Hoover/sweeping brush/some type of mop/dustpan and brush.

Take people up on their offers to buy you a housewarming gift of some sort - you can get your crockery and cutlery sets that way, pots etc, small kitchen appliances, towels/bedding, that sort of thing. I would give them a general (not too expensive) price range though so as not to take advantage of their goodwill. No €600 coffee machines!! Keep an eye on sales to direct people towards those for gift purchases.

Quite honestly, you'll find out pretty quickly what you need or cannot do without.
As an Electrician I can tell you that is probably the most dangerous advice on this thread
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13-07-2020, 13:21   #73
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As an Electrician I can tell you that is probably the most dangerous advice on this thread
How bad is it?

Growing up, we had them in pretty much every room in the house.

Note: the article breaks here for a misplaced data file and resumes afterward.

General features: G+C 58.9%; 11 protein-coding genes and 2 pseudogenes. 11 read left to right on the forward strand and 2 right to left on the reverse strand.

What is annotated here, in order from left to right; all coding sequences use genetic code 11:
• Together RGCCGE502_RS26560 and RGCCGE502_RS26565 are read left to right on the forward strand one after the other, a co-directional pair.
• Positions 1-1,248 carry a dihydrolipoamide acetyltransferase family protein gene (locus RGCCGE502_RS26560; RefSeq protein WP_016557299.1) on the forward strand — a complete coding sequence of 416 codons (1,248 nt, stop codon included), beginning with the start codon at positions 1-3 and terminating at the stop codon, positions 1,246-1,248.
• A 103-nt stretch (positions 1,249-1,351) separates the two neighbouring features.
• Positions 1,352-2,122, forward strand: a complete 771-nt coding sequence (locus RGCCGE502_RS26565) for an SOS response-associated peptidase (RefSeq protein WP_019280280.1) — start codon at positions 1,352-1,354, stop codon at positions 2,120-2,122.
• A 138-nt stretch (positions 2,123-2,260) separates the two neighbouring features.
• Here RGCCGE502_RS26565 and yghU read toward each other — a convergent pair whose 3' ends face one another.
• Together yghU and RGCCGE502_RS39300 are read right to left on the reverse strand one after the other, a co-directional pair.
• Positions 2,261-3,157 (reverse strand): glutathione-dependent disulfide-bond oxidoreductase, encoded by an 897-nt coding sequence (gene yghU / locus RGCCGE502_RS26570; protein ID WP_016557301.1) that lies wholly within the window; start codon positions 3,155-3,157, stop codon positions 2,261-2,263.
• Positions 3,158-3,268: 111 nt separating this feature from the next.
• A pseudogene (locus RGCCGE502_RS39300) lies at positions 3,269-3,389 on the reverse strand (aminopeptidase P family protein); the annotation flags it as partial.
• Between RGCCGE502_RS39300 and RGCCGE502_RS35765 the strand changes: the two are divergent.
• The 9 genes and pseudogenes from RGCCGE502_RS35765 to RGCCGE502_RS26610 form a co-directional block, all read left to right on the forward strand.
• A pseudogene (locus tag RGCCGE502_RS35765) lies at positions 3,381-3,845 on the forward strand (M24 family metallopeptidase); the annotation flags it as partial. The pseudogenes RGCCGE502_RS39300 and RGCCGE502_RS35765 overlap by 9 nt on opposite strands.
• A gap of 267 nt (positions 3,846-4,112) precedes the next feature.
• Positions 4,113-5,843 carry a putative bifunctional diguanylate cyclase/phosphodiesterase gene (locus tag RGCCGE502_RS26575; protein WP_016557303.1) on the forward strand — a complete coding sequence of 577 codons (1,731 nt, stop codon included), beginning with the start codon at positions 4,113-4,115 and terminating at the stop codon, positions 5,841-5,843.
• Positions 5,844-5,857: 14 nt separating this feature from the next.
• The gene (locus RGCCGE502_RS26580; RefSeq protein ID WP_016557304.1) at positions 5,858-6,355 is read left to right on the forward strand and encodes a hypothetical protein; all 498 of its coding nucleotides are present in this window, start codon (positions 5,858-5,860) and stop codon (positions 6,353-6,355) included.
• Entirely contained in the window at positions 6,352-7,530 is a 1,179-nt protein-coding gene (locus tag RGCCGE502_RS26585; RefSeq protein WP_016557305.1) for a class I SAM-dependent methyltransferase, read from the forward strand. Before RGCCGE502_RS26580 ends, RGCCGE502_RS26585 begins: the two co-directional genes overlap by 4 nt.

I'm currently using multiple in a 1 bed apartment...
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13-07-2020, 13:46   #74
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How bad is it?

Growing up, we had them in pretty much every room in the house.
I'm currently using multiple in a 1 bed apartment...
OK only ok if you know what you are doing
Only takes 1 person to plug a 13 a heater into an already near full adapter or lead and a fire is waiting to happen
One tip ,if you are using an extension lead in a wind out cord always fully unwind it even if you only need 2 metres of the 10 metres
If you have to use an extension lead always buy one with its own 13a fuse
Better off getting a registered electrician to add extra sockets
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22-08-2020, 08:19   #75
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What to do as you approach move in date...